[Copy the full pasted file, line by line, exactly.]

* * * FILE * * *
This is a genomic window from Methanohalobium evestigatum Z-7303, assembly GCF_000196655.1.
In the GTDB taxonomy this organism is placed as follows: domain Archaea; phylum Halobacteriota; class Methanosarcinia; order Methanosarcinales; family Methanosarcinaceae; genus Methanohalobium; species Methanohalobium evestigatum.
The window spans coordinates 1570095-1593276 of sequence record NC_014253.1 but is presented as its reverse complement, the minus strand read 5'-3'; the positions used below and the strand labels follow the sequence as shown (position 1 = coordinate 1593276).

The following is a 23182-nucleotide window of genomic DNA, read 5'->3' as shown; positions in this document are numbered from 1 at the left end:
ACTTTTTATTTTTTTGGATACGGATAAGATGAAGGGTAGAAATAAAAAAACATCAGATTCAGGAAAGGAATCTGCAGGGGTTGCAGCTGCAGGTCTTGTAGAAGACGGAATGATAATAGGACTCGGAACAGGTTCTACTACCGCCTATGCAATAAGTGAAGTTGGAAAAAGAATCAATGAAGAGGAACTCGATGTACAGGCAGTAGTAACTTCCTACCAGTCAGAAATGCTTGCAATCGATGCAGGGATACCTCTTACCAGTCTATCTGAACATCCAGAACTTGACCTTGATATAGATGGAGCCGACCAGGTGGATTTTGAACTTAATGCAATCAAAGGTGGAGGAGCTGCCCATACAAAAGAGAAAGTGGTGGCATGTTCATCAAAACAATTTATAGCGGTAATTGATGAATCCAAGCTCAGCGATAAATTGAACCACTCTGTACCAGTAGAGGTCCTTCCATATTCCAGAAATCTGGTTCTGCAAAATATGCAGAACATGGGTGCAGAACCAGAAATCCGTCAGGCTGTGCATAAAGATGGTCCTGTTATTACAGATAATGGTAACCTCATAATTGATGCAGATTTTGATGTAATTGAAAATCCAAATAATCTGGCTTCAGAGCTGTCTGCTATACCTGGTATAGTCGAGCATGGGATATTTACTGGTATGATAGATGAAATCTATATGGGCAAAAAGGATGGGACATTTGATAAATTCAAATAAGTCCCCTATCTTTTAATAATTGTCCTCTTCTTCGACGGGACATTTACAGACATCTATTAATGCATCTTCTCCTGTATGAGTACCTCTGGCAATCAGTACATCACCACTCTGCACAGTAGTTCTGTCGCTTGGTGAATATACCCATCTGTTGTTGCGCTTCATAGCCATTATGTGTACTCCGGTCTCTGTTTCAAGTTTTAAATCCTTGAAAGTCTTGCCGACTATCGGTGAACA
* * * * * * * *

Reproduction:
This is a genomic window from Methanohalobium evestigatum Z-7303, assembly GCF_000196655.1.
In the GTDB taxonomy this organism is placed as follows: domain Archaea; phylum Halobacteriota; class Methanosarcinia; order Methanosarcinales; family Methanosarcinaceae; genus Methanohalobium; species Methanohalobium evestigatum.
The window spans coordinates 1570095-1593276 of sequence record NC_014253.1 but is presented as its reverse complement, the minus strand read 5'-3'; the positions used below and the strand labels follow the sequence as shown (position 1 = coordinate 1593276).

The following is a 23182-nucleotide window of genomic DNA, read 5'->3' as shown; positions in this document are numbered from 1 at the left end:
ACTTTTTATTTTTTTGGATACGGATAAGATGAAGGGTAGAAATAAAAAAACATCAGATTCAGGAAAGGAATCTGCAGGGGTTGCAGCTGCAGGTCTTGTAGAAGACGGAATGATAATAGGACTCGGAACAGGTTCTACTACCGCCTATGCAATAAGTGAAGTTGGAAAAAGAATCAATGAAGAGGAACTCGATGTACAGGCAGTAGTAACTTCCTACCAGTCAGAAATGCTTGCAATCGATGCAGGGATACCTCTTACCAGTCTATCTGAACATCCAGAACTTGACCTTGATATAGATGGAGCCGACCAGGTGGATTTTGAACTTAATGCAATCAAAGGTGGAGGAGCTGCCCATACAAAAGAGAAAGTGGTGGCATGTTCATCAAAACAATTTATAGCGGTAATTGATGAATCCAAGCTCAGCGATAAATTGAACCACTCTGTACCAGTAGAGGTCCTTCCATATTCCAGAAATCTGGTTCTGCAAAATATGCAGAACATGGGTGCAGAACCAGAAATCCGTCAGGCTGTGCATAAAGATGGTCCTGTTATTACAGATAATGGTAACCTCATAATTGATGCAGATTTTGATGTAATTGAAAATCCAAATAATCTGGCTTCAGAGCTGTCTGCTATACCTGGTATAGTCGAGCATGGGATATTTACTGGTATGATAGATGAAATCTATATGGGCAAAAAGGATGGGACATTTGATAAATTCAAATAAGTCCCCTATCTTTTAATAATTGTCCTCTTCTTCGACGGGACATTTACAGACATCTATTAATGCATCTTCTCCTGTATGAGTACCTCTGGCAATCAGTACATCACCACTCTGCACAGTAGTTCTGTCGCTTGGTGAATATACCCATCTGTTGTTGCGCTTCATAGCCATTATGTGTACTCCGGTCTCTGTTTCAAGTTTTAAATCCTTGAAAGTCTTGCCGACTATCGGTGAACA